Meet Professor Robert Gould
Professor Gould is the founder of ASA DataFest and Undergraduate Vice Chair of Statistics at UCLA. Here’s our Q&A,
How did DataFest start?
It started in 2011 when we were looking for a way for students to gain experience working with complex datasets that they couldn’t get in the classroom. We wanted to put them a situation where no one knew what the answer was, and let them apply everything they learned in an informal setting.
Where did each year’s dataset come from?
The first dataset was from the LAPD and it arose from a consulting project. We thought from then on DataFest would be a great way to work with nonprofits since they usually don’t have statisticians on staff. However, it turns out they also don’t have database managers, so they couldn’t get us the data. By default, we’ve worked more with businesses that have the resources to manage the data.
At the American Statistical Association (ASA) meetings, we’d go down the exhibition hallway and ask if any company has data for us to use. We look for a large data set — around 1.5 gigabytes — that has many variables and is unified around a common theme that is understandable without requiring too much effort or subject knowledge. Since it is a national event now, we also want the theme to be interesting nationally.
Some companies have to consult with their lawyers. This year, Ticketmaster was concerned that they could not reveal the names of their artists, so they had to work with lawyers to make it available.
What was the best part about this year’s DataFest?
Having it at Covel Commons. It was a great venue and there was a lot of space for people to sit down and think. The very first year we had it in a conference room in Ackerman, except we would get kicked out at night so we had to move to the hallway till the morning. This year’s room size was good but it can always be bigger.
Over the last several DataFests, do you notice any changes in the tools people use and the questions they explore?
Students have become much more sophisticated with programming. There are fewer questions about the basics, and it’s harder to determine who’s stats and who’s CS. Some teams now have a blend of both. The sophistication of graphics and presentation quality have improved dramatically. There used to be teams that were complete failures, but now pretty much every presentation is professional.
There are changes in the topics students explore, but mostly because the data is different each year. This year’s guidelines were the most specific our data donor (Ticketmaster) ever provided, whereas E-Harmony and Edmunds.com (from previous years) provided questions that were more open ended.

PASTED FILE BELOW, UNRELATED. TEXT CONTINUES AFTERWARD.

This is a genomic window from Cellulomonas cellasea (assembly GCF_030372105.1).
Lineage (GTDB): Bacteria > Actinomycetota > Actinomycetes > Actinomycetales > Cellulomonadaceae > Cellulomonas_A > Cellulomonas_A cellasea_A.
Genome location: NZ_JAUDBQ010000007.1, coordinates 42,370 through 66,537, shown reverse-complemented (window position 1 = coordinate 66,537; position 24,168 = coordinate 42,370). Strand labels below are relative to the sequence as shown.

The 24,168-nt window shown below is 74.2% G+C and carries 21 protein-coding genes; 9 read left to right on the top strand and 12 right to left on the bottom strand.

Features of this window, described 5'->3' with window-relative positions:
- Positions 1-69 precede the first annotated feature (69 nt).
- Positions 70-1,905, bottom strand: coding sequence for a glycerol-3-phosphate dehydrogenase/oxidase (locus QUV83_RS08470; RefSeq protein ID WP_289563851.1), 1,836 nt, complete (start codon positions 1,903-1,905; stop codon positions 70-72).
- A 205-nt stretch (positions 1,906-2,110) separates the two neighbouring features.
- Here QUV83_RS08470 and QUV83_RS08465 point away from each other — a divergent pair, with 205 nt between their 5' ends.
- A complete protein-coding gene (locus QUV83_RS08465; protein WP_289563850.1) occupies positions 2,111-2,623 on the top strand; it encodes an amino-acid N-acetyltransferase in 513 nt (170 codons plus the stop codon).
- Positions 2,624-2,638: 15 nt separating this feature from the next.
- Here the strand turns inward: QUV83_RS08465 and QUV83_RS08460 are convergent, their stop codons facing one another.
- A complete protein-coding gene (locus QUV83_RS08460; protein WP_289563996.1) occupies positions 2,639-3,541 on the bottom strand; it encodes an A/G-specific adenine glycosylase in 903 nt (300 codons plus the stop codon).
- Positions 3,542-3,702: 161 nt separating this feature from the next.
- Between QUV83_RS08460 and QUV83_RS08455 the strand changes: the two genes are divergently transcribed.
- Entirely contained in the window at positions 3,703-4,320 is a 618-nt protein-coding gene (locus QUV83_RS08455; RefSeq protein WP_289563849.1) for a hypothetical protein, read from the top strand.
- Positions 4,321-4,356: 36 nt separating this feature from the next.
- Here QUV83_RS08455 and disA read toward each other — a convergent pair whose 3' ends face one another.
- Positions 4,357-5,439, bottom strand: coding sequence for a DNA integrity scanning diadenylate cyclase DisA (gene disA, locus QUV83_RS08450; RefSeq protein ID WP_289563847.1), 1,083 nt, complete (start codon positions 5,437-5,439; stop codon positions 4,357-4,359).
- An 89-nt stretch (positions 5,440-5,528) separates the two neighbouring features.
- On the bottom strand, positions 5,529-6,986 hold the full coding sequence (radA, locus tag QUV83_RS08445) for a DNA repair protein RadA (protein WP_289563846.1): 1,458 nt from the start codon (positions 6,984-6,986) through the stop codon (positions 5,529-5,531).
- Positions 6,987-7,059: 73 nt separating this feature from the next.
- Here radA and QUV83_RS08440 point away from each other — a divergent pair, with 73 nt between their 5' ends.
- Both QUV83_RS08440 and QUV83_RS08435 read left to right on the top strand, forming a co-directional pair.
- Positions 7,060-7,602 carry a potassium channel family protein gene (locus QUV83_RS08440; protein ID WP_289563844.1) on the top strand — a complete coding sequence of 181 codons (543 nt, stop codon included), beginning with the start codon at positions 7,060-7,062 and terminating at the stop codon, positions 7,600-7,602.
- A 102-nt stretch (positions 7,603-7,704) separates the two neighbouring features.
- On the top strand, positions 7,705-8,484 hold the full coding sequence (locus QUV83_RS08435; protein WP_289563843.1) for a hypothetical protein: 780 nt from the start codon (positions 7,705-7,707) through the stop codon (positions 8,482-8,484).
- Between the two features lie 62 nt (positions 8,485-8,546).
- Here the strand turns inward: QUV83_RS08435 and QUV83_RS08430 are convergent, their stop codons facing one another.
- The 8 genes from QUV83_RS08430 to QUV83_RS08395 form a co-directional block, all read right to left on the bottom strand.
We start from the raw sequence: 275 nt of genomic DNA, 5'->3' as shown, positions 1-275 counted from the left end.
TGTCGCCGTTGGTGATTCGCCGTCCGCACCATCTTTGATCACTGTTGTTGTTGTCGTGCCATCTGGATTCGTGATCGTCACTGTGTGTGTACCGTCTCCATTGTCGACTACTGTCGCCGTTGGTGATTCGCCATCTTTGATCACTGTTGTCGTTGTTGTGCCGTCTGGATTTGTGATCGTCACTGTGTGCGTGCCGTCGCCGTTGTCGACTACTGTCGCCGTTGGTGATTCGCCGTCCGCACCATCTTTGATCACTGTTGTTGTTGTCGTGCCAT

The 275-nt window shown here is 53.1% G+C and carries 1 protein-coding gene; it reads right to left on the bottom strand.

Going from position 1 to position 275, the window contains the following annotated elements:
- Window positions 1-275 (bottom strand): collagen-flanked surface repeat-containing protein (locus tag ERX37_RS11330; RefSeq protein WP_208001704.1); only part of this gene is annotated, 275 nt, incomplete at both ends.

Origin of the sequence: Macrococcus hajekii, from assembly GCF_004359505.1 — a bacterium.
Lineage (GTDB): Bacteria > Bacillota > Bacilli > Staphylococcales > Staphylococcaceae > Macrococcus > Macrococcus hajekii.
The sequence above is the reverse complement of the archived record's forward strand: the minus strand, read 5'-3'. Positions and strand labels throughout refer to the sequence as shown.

What are topics or tools that always come up in presentations?
It depend on the dataset. There were a lot of K-means clustering and PCA this year. One thing we saw in the early years was that many teams tried to fit a statistical model to the data without exploring if the model was suitable for the data. This year, teams were more exploratory with the data, rather than just fitting a model.
What makes winning teams win?
Having a very clear story — the problem, the solution, and why you believe in the story. If the story’s too complex, then it may get lost. Judges appreciate students who are careful about what their inference does and doesn’t do. They like teams that are thoughtful in communicating the robustness of their conclusions.
Are there changes you’re looking to make to DataFests in the future?
I’m hoping we’ll have more regional DataFests. This year, UCSB, Cal State Fullerton, USC and UCI wanted to send more teams but couldn’t. Having an Orange County branch would take some of the load off and allow us to have more students to participate.
We used to host workshops during DataFest on the context of the data, how to deal with certain data types, how to make maps, etc. It would be nice to do that again.
Which classes prepare students for DataFest?
One of our goals for DataFest was to pay more attention to what we’re teaching and see if we need to include or exclude certain topics. Stats 20 came out of this. We used to assume that people would know how to subset and arrange the data.
The question I’m always asking is: Is there a course we should be offering? I think the one skill students still struggle with is generating hypotheses and questions and understanding how to track them down.
We ask every professor, what’s your favorite distribution?
The Poisson distribution. It’s a distribution that arises from thinking about a practical problem and it’s fun to say the name.
This interview was conducted by Edward Fu and Tyson Ni on May 10, 2016, and edited for length and clarity. Stay tuned for more Q&A’s like this with other professors!